More Information About Facebook’s Face Recognition

Nimesh Patel, aggrieved user of Facebook and Illinois resident, isn’t naive: He well understands that the social networking company collects information about him. But Facebook went too far for his liking when it collected certain intimate details about his physiognomy, such as how many millimeters of skin lie between his eyebrows, how far the corners of his mouth extend across his cheeks, and dozens of other aspects of his facial geometry that enable the company’s face recognition software to identify him.

Patel is a named plaintiff in a class-action lawsuit against Facebook alleging that the company’s use of face recognition technology violates an Illinois law passed in 2008. The Biometric Information Privacy Act (BIPA) sets limits on how companies can store and use people’s biometric identifiers, which the law defines as fingerprints, voiceprints, retina or iris scans, and scans of hand or face geometry. The case is scheduled for trial this October, and similar Illinois-based lawsuits are proceeding against Google and Snapchat. In the upcoming year, the courts will host a debate over who can keep our faces on file.

The FBI’s FACES face recognition database mostly contains images of law-abiding citizens taken from driver’s license and passport photos. Source: Center on Privacy and Technology, Georgetown Law
Civil liberties groups say that debate is long overdue. The Illinois law is a weird outlier in the United States, where face recognition is increasingly being integrated into surveillance systems and law enforcement databases. The technology has rapidly improved in recent years, says Jennifer Lynch, an attorney with the Electronic Frontier Foundation, and regulations haven’t kept pace. “We could soon have security cameras in stores that identify people as they shop,” she says.

The case against Facebook hinges on a handy photo-tagging feature introduced in 2010: When a user uploads a photo, Facebook’s system automatically picks out any faces in the shot, tries to match those faces to people it’s seen in photos before, and offers up the names of any friends it has identified. According to the lawsuit, this “tag suggestion” system proves that Facebook collects and stores “face templates” for its American users. (The company turned off this feature in Europe in 2012 over privacy concerns.)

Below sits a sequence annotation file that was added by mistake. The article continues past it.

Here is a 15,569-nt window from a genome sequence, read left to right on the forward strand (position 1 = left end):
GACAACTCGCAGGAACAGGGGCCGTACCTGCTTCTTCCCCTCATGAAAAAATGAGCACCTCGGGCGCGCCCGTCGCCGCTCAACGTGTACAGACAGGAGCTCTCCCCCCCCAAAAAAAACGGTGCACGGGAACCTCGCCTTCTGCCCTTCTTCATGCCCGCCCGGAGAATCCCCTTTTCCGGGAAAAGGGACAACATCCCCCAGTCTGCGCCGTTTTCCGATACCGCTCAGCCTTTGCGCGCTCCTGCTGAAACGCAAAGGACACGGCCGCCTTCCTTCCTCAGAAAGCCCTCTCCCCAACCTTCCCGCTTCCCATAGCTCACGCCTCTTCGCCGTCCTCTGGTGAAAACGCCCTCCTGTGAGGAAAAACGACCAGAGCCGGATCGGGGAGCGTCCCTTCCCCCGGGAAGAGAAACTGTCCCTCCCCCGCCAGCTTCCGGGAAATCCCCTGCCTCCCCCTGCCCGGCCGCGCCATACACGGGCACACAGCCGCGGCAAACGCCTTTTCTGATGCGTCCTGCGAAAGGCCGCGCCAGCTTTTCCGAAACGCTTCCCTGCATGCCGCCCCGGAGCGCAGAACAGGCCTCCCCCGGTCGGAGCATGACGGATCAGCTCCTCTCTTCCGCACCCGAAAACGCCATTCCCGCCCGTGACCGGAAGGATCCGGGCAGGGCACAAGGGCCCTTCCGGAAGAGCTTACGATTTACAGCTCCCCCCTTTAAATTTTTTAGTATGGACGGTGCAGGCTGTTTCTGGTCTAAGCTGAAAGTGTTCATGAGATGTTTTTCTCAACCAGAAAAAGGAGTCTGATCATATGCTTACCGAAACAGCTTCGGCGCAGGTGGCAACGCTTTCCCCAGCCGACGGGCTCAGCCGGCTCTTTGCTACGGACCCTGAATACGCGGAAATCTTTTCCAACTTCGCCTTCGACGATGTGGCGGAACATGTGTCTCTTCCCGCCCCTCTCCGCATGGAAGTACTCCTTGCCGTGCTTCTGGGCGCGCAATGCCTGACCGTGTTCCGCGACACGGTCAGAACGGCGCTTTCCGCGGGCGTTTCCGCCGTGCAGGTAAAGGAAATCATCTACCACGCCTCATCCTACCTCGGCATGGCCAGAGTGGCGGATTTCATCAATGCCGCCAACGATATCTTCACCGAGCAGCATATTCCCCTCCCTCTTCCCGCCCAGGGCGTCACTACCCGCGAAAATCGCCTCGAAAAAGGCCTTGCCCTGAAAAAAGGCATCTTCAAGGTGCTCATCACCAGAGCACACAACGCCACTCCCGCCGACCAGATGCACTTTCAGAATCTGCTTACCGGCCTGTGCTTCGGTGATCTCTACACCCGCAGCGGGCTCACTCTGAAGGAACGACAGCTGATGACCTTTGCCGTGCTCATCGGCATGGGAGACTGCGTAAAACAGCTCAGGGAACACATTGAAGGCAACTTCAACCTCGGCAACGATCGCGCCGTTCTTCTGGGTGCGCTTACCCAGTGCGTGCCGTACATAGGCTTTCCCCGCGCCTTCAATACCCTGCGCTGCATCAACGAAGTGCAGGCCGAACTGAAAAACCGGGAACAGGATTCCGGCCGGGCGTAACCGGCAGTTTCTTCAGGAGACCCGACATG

The Illinois law predates Facebook’s introduction of the tag-suggestion feature and doesn’t mention social networks. Instead, BIPA cites the potential use of biometric IDs in financial transactions, and notes that these identifiers differ significantly from PIN codes and passwords—if customers’ biometric IDs are stolen by hackers, they can’t be issued new fingerprints or faces. But the class-action lawyers who have recently seized on the law aren’t going after banks; they’re targeting tech companies. Yet another lawsuit, settled in April 2016 for an undisclosed sum, took aim at the photo storage site Shutterfly.

Under BIPA, private companies must develop written policies stating how long they will retain people’s biometric information and when they will permanently destroy that data. “In a way, this is a modest law,” says Claire Gartland, an attorney who works on consumer privacy issues at EPIC, the Electronic Privacy Information Center. “It just requires a disclaimer to the consumer.”

By maintaining a database of Illinois users’ face templates without a written policy in place, the suit says, Facebook has violated the law. A Facebook spokesperson declined to answer questions about the lawsuit, but notes that users can easily turn off the tag-suggestion feature for their accounts.